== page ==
The Italian Royal Navy (Regia Marina) operated one of largest cruiser forces of World War II. As a signatory to the 1922 Washington Naval Treaty, the Regia Marina immediately attempted to reinforce its treaty-limited battleship force by building seven large 10,000-ton heavy cruisers. Italian light cruisers also possessed an interesting design history and were involved in every major fleet engagement in the Mediterranean, as well as several smaller encounters with units of the British Royal Navy. Fully illustrated with specially commissioned artwork, this fascinating volume examines the history of the Regia Marina's cruisers during World War II where they came up against the might of the British Royal Navy.
In the period that preceded the great wars most of the countries in Europe lived in a great fear of possible invasion of foreign powers or infiltration of enemy spies and secret service agents in the state affairs. This fear resulted in forming of invasion literature genre and William Le Queux was the ruling king of the genre: The Great War in England in 1897 The Invasion of 1910 Whoso Findeth a Wife Of Royal Blood Her Majesty's Minister The Under-Secretary The Czar's Spy Spies of the Kaiser The Price of Power Her Royal Highness At the Sign of the Sword Number 70, Berlin The Way to Win The Zeppelin Destroyer Sant of the Secret Service William Le Queux (1864-1927) was an Anglo-French writer who mainly wrote in the genres of mystery, thriller, and espionage, particularly in the years leading up to World War I. His best-known works are the anti-French and anti-Russian invasion fantasy “The Great War in England in 1897” and the anti-German invasion fantasy “The Invasion of 1910.”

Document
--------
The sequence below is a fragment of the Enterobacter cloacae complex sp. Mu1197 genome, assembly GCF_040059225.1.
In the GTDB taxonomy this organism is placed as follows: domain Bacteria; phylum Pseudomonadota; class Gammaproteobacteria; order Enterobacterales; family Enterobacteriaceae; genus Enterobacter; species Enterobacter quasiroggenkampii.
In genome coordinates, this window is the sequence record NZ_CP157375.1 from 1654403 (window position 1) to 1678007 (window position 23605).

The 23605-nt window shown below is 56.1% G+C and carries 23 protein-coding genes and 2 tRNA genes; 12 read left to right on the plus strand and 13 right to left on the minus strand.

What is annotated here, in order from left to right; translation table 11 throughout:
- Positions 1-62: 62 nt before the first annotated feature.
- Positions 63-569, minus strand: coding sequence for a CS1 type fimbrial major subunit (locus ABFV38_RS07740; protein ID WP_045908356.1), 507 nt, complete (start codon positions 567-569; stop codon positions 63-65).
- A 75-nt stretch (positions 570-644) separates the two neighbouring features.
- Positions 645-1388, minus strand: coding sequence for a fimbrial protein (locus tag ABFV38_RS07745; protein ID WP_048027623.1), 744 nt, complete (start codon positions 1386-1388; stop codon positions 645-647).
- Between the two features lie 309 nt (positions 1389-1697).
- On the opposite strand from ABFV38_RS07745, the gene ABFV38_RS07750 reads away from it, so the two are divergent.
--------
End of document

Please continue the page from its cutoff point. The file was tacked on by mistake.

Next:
Britain is an island nation and throughout history its navy has been of great importance for its defence. As a consequence it has always had a special significance and has over the centuries entrenched itself in the national psyche, making itself manifest not only through the hero-worship of its principal characters such as Horatio Nelson and Sir Francis Drake but also finding expression through art, music, and literature. Like any great national institution, the navy is a complex webof interconnected histories - operational, strategic, political, economic, administrative, technological, and social. Now updated for its paperback edition, The Oxford Illustrated History of the Royal Navy, in a series of fourteen chapters, provides a thorough and engaging treatment of these histories, covering every aspect of naval history from the Anglo-Saxon period to the dawn of the new millennium. The book explores: Major action and campaigns - the defeat of the Spanish Armada, the Anglo-Dutch Wars, the Battle of Trafalgar, the Battle of Jutland, the Atlantic Campaign of 1939-45, the Falklands conflict, the Gulf War, and attacks on terrorist bases in Afghanistan in 2001. Developments in naval history and technology - navigational advances, surveying, constructional developments, disaster relief, the suppression of the slave trade, and the Strategic Defence Review of 1998. Key personalities - Drake and Nelson, Samuel Pepys, Francis Beaufort, Jackie Fisher, Lord Charles Beresford, Lord Jellicoe. Naval life - recruitment (press gangs, training, education, discipline), tactics, gunnery and armaments, amphibious operations, wages and conditions, victualling and supply. How and when did Britain's perception of the sea change from a thing of fear to a 'moat defence' (in the words of Shakespeare)? How did the navy's administrative systems develop during the Tudor period? During the seventeenth and early eighteenth centuries, its greatest period of expansion, how didthe navy develop strategically and operationally? How successfully did the navy defend the British Empire during the nineteenth century? What role did the navy play in Victorian Britain's thirst for exploring of the world? What technical developments have been important to the navy? What effect did two world wars have on the role of the Royal Navy? What does the modern navy look like now and what about the future? With a full chronology, which has been brought up to date to the end of 2001, an extensive list of further reading, 16 pages of colour plates, 23 maps, 6 special Action Station diagram 'box' features, and around 200 black-and-white integrated illustrations, this is an authoritative and highly readable account of a unique fighting service and its people.